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What’s Your Board’s Oversight Style?

Governance expert describes the continuum of board oversight styles, from rubber-stamping to micromanaging.

November 19, 2012
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Your CEOs want to hear your questions.

They want you to challenge them. And they want you to reward them.

Yvonne Evers, president of YME Coaching & Consulting, framed that scenario for attendees at CUNA’s National Credit Union Roundtable for Board Leadership. After the financial crisis, Evers says she received a lot of calls reflecting shaken confidence among CEOs and their boards.

“But it’s partly your responsibility to ensure that you’re communicating with your CEO,” she says.

Unfortunately, a lot of communication is faulty. Evers describes a continuum of board oversight, ranging from rubber-stamping to micromanaging. Rubber-stamping is to approve without question whatever your CEO or board committees recommend.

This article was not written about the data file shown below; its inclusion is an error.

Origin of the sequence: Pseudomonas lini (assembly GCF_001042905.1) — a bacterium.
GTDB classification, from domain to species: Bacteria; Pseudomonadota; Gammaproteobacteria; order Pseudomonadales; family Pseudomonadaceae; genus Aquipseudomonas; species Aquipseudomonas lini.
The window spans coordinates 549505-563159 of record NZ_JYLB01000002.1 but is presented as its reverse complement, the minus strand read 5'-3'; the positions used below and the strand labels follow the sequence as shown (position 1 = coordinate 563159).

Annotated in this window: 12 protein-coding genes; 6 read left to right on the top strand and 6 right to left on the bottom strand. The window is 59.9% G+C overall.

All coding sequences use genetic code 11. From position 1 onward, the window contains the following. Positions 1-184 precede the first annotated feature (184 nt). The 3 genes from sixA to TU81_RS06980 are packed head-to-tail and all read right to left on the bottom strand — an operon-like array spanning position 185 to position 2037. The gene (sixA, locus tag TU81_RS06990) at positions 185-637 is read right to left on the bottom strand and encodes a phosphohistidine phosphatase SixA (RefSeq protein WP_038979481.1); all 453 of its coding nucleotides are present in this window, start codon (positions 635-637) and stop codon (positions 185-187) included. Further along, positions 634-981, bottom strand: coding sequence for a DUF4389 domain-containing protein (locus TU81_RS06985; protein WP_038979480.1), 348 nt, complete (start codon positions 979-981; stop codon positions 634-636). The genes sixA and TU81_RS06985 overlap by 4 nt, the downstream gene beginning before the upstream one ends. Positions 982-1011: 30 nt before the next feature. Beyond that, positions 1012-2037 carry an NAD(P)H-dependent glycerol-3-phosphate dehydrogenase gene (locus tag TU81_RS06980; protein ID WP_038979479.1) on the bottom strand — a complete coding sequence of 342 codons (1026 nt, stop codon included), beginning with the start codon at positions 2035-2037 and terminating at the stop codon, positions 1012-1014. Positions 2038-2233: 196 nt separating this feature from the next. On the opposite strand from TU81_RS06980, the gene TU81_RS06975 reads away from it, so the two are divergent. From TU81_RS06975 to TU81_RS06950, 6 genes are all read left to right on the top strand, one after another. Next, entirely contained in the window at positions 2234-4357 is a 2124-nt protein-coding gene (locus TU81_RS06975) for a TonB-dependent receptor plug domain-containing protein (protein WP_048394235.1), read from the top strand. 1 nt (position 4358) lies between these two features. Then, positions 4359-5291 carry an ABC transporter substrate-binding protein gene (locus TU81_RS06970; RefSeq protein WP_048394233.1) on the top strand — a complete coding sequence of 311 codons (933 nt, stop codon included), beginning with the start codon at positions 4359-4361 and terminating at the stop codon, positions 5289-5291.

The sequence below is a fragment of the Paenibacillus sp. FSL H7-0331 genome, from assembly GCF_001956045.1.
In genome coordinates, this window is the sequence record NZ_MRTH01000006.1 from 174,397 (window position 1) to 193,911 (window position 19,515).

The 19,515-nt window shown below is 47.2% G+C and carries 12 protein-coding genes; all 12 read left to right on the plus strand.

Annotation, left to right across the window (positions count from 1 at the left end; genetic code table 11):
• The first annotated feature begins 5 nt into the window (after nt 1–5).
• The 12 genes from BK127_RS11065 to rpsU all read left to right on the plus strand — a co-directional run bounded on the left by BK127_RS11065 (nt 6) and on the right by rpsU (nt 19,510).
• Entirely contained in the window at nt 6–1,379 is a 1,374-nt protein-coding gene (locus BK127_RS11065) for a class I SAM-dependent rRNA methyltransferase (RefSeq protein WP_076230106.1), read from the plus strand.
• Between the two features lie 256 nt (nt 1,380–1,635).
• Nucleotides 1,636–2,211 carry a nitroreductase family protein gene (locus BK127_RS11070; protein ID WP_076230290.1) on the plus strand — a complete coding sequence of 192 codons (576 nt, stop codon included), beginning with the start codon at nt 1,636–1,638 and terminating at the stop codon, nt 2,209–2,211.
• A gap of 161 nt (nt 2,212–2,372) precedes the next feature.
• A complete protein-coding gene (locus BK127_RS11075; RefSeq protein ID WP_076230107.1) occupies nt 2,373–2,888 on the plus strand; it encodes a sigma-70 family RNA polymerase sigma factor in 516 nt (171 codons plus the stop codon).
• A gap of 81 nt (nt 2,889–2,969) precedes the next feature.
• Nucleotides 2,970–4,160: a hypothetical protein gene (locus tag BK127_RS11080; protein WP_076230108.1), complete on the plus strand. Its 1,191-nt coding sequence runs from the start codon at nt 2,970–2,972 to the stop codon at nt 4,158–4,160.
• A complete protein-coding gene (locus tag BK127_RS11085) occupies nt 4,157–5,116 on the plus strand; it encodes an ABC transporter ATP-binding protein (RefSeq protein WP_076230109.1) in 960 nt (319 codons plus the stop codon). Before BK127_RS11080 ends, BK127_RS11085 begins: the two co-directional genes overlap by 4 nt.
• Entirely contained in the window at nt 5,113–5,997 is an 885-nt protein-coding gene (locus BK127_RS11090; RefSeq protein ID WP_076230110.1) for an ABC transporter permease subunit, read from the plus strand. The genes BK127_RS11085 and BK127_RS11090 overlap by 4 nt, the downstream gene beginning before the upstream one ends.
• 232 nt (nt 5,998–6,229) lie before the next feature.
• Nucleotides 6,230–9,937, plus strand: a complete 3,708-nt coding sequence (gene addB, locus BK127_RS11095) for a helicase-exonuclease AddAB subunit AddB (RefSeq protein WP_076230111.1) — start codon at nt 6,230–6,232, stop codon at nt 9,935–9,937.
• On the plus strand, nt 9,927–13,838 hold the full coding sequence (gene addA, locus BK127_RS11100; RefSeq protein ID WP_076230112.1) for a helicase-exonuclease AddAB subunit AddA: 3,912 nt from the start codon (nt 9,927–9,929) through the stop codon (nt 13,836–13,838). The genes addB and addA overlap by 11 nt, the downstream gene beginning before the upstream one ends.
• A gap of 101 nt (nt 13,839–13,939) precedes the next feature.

“This generally happens at credit unions with long-term CEOs,” she points out. “You’ll have short, fast board meetings as well. Do CEOs like this? A good CEO won’t. This oversight style means the board has no responsibility.”

Avoid rubber-stamping by:

Micromanaging, according to Evers, is to manage with excessive control, especially controlling operational details. Behaviors to avoid include:

CU Directors NewsletterIn addition to smaller credit unions, boards with a new CEO or a CEO with performance issues might also lean toward micromanagement, Evers explains.

“It can happen as you set more expectations for your CEO,” she says.

You’ll avoid micromanagement if you:

A culture of trust and respect, along with clear and consistent communication, can take you a long way to being successful as a board, Evers maintains.

And a lack of trust and respect can derail everything you’re trying to accomplish together. To ensure your board attains proper CEO oversight, Evers suggests these tips:

 This article first appeared in Credit Union Directors Newsletter

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